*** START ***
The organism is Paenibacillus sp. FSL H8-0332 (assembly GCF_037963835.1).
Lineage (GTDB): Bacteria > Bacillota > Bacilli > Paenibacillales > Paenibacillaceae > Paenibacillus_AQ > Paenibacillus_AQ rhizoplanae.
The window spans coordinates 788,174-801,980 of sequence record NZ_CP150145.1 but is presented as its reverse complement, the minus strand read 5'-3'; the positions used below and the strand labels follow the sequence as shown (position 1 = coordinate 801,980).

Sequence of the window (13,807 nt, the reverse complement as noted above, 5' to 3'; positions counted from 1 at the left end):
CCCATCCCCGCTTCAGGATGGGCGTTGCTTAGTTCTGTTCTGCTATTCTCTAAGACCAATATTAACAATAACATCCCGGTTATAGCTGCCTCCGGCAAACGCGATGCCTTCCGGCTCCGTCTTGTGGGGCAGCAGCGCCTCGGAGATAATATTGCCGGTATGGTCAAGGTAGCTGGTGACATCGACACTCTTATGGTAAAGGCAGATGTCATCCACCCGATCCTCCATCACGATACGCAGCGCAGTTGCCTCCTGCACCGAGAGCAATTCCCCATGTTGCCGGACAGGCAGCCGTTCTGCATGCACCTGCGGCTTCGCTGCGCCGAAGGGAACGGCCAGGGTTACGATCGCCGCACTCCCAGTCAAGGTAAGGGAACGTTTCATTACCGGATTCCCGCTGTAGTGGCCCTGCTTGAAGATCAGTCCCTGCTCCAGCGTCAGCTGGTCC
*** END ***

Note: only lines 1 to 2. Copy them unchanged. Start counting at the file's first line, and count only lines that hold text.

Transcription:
The organism is Paenibacillus sp. FSL H8-0332 (assembly GCF_037963835.1).
Lineage (GTDB): Bacteria > Bacillota > Bacilli > Paenibacillales > Paenibacillaceae > Paenibacillus_AQ > Paenibacillus_AQ rhizoplanae.